It started early this morning: the slow motion replays set to rock music; the deep, dramatic voiceovers. And it will build to a fever pitch tonight with a divalicious rendition of the national anthem, roaring fighter jets, and (in case you forgot) a football game. Yes, the occasional snap will interrupt the beer commercials hammering on social stereotypes and the militaristic, spandex-clad muscle men screaming "We must protect this house!" Then there will be a massive, happy halftime production the Simpsons once spoofed as "Hooray for Everything." And, oh God, there will be interviews.
If you believe that poetry should be clear, concise language free of worn-out associations (i.e. cliches), there may be no greater enemy to poetry than the modern-day athlete, mid-interview, mumbling about "bringing his A game" and "taking things to the next level." Not that it's all the athletes' fault. I can't imagine having a half-dozen microphones shoved in my face after a day at work with reporters asking the same questions over and over, prodding me to spill something they could blow up into a story. Sticking to cliches just makes sense, as Crash Davis told Nuke LaLoosh in "Bull Durham":
Davis: It's time to work on your interviews.
LaLoosh: My interviews? What do I gotta do?
Davis: You're gonna have to learn your cliches. You're gonna have to study them, you're gonna have to know them. They're your friends. Write this down: "We gotta play it one day at a time."
LaLoosh: Got to play... it's pretty boring.
Davis: 'Course it's boring, that's the point. Write it down.
No, Crash and Nuke aren't Ezra Pound and T.S. Eliot. And the Super Bowl sure doesn't seem like an atmosphere for poetry.
But while you'll have to look hard to find poetry on your TV tonight, I'd encourage you to look. I say that as a football fan and a poet and, more importantly, as someone who has sat through two Super Bowl parties with poets. These are people I like immensely, but the nights played out how I imagine going to the ballet with a bunch of frat brothers would play out. You know, they'd make fun of the set and the outfits. They'd talk through the whole performance and be quick to announce their boredom. And, of course, they wouldn't admit to any of the beauty.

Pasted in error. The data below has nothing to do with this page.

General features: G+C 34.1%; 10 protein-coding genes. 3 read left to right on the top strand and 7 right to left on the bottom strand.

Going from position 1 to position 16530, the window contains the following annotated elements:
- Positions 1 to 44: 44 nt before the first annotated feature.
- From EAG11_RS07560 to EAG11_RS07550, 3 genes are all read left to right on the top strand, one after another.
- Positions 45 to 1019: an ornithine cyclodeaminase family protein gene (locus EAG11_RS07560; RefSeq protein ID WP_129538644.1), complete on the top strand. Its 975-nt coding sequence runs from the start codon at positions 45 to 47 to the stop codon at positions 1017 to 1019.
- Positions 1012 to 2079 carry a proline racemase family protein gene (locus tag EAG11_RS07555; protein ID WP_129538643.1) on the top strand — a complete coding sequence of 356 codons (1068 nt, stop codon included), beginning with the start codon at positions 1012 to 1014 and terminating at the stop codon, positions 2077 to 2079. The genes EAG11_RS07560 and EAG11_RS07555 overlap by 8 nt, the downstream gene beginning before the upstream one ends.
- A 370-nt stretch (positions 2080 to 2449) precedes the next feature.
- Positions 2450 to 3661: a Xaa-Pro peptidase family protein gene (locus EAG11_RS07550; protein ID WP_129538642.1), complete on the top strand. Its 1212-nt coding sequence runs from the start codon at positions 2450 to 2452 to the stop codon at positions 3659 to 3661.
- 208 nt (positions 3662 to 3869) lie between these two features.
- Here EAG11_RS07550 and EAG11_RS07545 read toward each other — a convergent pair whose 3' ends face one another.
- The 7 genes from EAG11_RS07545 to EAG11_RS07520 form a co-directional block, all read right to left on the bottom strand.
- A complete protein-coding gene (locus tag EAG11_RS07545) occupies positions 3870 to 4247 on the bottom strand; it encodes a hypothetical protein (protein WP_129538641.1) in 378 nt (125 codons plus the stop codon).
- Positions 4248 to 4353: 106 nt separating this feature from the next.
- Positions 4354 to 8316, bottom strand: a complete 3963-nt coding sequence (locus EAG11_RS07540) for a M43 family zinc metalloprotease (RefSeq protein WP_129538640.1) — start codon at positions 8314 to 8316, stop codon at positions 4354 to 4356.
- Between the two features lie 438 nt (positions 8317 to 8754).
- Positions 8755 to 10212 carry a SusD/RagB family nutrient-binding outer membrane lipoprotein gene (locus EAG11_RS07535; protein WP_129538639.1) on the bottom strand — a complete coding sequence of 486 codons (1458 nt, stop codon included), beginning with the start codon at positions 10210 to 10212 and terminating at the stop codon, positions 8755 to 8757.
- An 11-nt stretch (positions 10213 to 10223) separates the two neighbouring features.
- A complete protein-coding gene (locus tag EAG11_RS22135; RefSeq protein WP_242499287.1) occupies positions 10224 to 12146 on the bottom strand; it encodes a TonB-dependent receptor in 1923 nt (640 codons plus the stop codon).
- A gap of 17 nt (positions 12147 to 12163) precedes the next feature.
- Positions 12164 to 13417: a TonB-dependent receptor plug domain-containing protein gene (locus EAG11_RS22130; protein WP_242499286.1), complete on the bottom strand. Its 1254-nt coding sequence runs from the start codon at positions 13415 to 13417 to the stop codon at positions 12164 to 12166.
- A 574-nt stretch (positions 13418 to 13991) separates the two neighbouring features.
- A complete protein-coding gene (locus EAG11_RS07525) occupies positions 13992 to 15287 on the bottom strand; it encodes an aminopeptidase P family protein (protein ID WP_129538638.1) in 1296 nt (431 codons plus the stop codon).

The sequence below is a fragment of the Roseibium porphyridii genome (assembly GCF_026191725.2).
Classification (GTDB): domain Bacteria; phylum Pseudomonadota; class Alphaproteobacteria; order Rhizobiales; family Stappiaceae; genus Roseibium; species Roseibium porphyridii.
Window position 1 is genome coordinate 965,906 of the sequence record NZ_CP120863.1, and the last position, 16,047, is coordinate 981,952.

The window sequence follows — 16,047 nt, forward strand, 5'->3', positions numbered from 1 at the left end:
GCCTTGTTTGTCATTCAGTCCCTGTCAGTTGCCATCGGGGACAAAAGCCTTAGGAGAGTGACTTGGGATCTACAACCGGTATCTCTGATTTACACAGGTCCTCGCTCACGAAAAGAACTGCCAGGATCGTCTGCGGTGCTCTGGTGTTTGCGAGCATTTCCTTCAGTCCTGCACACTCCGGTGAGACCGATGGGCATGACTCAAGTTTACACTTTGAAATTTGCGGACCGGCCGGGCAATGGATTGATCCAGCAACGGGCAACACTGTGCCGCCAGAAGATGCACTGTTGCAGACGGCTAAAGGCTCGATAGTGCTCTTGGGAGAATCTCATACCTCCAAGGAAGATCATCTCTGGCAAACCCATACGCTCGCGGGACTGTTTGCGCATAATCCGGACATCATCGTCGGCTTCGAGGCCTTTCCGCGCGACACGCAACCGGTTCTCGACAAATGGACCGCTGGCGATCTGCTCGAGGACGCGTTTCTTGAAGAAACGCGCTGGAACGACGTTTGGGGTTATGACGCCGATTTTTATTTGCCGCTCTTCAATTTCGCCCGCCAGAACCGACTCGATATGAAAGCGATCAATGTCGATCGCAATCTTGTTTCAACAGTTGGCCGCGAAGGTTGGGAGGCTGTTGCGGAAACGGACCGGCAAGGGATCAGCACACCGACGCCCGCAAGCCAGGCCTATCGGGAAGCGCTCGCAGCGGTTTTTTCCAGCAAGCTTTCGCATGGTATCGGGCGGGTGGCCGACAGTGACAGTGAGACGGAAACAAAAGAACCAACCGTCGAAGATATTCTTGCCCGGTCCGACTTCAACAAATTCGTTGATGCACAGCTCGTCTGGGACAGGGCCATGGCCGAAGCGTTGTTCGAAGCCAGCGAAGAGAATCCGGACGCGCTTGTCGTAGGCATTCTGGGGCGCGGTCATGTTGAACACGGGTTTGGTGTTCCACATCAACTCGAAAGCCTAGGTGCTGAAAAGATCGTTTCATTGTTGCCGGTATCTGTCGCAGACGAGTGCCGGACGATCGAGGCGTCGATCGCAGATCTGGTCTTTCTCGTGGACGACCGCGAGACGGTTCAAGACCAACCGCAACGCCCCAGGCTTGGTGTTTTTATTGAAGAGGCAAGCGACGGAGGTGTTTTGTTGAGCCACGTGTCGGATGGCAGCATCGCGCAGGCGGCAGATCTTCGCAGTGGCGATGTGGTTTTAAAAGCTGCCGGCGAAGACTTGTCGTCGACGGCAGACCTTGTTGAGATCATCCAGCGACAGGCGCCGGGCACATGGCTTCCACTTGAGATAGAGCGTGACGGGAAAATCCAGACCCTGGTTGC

But there are, clearly, beautiful aspects of the game. If you don't think so, you've never seen Larry Fitzgerald gracefully bend his massive frame to pluck a ball out the air or really watched the arc and spin of a pass soaring fifty yards down the field against the lights. These moments exist within--and are heightened by--the drama of the game. And they are also heightened by their contrast to the game's violence. Anyone who's played football at any level knows the violence is intense and, sometimes, all-consuming. And it's the tension of the beauty and violence together that I find poetic--rich with symbolism. James Wright nailed this in his poem "Autumn Begins in Martins Ferry, Ohio:"
In the Shreve High football stadium,
I think of Polacks nursing long beers in Tiltonsville,
And gray faces of Negroes in the blast furnace at Benwood,
And the ruptured night watchman of Wheeling Steel,
Dreaming of heroes.
All the proud fathers are ashamed to go home.
Their women cluck like starved pullets,
Dying for love.
Their sons grow suicidally beautiful
At the beginning of October,
And gallop terribly against each other's bodies.
So tonight, if you aren't a fan and you still don't see art in the game (and if you can't - God forbid - just have fun) then at least, for the sake of us who do, please don't be the frat guy snickering through the ballet.